Visitor operations site supervisor Ella Harrison and tour guide Sean Farnworth welcomed us warmly and answered several questions, and Sean gave a very interesting tour. As was the case yesterday, it was astonishing today to be in the actual places where Charles was, and where so many people helped him at such great risk to themselves. Boscobel is somewhat changed from how it would have been during Charles’s time, but parts of it remain as they were, including the attic and its priest hole. Alice and I walked the mile or so to Whiteladies and back, following in the path that Charles took when he was desperate for safety. All that is now left of Whiteladies is the ruins of the priory, but the road between the places is still a very narrow lane that is probably much as it was in the 17th century except that it is now paved, and the countryside around is still beautiful and rural, though it is now less wooded and has more agriculture.

After a quick lunch, we drove off to Stafford, about 25 miles away. Charles wasn’t there during his journey, but there were several reasons to make the trip. The Ancient High House (http://www.staffordbc.gov.uk/static/page132.htm) in the center of the town was built about 1595 and is reputedly the largest surviving Tudor town house in England. Walking from the parking lot, we noticed an archaelogist measuring something in an excavation, and stopped to ask what he was working on. He said it was a 10th century kiln, which provided earlier evidence than had previously been known of the production of pottery in the area.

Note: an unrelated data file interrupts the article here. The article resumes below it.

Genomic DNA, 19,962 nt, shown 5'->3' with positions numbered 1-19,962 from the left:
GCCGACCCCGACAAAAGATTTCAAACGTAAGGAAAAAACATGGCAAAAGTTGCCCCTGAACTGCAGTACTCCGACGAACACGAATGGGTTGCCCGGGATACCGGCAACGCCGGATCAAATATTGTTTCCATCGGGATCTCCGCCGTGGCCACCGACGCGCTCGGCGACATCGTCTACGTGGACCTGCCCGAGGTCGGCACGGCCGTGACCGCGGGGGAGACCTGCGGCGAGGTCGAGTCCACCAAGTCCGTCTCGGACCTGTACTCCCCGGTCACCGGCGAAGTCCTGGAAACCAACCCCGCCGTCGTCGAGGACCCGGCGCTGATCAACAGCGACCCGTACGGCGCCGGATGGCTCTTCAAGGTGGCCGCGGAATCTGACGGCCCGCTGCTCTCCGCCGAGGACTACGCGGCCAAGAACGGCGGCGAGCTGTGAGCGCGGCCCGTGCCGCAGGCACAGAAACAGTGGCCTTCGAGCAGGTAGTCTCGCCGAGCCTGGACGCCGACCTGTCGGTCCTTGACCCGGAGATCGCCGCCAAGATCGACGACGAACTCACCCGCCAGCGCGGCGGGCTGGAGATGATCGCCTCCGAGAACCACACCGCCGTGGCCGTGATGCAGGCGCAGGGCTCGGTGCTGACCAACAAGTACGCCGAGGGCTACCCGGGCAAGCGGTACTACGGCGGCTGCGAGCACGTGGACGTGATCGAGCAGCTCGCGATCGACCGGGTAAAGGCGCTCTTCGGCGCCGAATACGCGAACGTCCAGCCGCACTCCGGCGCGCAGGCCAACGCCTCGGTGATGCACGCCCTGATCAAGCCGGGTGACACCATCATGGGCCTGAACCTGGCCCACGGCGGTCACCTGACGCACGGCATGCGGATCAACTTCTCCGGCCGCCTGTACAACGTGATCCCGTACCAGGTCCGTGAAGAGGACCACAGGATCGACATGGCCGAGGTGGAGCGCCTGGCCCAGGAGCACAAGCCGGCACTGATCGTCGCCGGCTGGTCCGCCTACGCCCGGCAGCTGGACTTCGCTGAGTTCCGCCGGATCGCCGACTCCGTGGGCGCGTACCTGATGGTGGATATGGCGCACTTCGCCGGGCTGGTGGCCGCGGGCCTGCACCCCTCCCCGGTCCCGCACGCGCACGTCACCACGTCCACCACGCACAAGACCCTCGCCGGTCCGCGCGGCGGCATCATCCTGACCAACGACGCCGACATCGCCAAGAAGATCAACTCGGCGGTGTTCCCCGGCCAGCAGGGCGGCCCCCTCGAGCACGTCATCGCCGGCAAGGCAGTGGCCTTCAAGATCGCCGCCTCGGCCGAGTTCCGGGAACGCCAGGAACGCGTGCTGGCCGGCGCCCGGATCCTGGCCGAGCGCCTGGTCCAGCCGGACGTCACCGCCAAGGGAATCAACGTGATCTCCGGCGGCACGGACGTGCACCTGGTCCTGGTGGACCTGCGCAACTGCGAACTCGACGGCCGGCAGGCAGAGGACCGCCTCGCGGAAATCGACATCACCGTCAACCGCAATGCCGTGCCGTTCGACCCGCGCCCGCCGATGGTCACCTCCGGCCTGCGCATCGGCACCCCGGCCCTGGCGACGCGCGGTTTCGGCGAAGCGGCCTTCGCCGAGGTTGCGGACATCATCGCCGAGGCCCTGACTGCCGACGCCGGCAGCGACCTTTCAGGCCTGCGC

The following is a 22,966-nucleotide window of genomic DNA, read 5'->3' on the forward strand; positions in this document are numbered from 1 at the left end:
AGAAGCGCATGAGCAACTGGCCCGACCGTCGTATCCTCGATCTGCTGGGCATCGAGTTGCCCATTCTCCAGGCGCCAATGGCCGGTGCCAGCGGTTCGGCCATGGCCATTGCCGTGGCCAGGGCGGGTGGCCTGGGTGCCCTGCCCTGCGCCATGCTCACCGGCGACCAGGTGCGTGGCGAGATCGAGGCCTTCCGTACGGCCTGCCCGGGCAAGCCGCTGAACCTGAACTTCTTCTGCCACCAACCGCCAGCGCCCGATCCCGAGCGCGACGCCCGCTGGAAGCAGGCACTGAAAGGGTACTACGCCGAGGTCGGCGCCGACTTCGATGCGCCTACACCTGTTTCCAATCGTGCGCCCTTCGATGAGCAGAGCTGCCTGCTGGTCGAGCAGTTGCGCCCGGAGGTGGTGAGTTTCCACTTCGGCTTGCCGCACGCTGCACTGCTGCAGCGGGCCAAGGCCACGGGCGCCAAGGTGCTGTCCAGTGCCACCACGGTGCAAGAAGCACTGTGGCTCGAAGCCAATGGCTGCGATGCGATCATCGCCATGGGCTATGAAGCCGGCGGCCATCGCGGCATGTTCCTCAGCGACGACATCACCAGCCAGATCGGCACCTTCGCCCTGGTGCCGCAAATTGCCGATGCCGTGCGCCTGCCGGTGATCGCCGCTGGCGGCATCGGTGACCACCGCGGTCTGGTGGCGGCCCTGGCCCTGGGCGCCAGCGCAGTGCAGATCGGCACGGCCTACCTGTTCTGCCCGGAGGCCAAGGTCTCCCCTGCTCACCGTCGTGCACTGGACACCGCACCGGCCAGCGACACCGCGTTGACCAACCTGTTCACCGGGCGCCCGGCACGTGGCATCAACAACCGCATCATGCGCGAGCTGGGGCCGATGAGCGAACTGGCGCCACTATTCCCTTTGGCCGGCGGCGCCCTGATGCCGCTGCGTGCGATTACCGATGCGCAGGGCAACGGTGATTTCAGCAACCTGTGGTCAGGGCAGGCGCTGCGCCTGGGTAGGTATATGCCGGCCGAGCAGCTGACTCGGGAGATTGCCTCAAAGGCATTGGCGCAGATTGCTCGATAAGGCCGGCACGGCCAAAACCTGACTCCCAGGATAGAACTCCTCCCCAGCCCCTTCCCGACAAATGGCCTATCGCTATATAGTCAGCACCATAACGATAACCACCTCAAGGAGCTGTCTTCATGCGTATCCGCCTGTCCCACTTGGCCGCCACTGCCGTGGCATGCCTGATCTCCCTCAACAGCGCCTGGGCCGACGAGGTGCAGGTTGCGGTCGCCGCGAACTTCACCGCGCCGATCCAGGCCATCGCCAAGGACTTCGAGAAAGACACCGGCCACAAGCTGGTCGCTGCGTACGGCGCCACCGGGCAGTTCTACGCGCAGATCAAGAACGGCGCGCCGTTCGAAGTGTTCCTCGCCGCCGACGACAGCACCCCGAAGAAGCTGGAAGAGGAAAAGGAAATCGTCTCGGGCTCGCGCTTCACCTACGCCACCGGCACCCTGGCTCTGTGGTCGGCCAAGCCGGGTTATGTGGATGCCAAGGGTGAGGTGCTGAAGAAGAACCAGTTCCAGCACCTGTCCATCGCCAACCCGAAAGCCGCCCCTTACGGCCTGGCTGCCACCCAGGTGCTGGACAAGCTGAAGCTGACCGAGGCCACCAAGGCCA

Then off we went to the Ancient High House, getting there ten minutes before closing time, at 4 p.m. Undaunted, I dashed to the top floor and raced down through the rooms to see what might be useful, and then pounced on the man at the front desk, peppering him with obscure queries – was Charles I ever at the house before he stayed there at the start of the war in 1642? Was young Charles with his father during that visit? When the King’s Company of actors accompanied Charles I on his Royal Progress in 1636, how close did they get to the area? Andrew Pearsall gamely tried to help me, and summoned Nick Thomas to see what he could add. As it turned out, though they couldn’t answer the questions to a certainty, they did suggest several sources, including the Staffordshire county records office down the street, which was open until 5 p.m.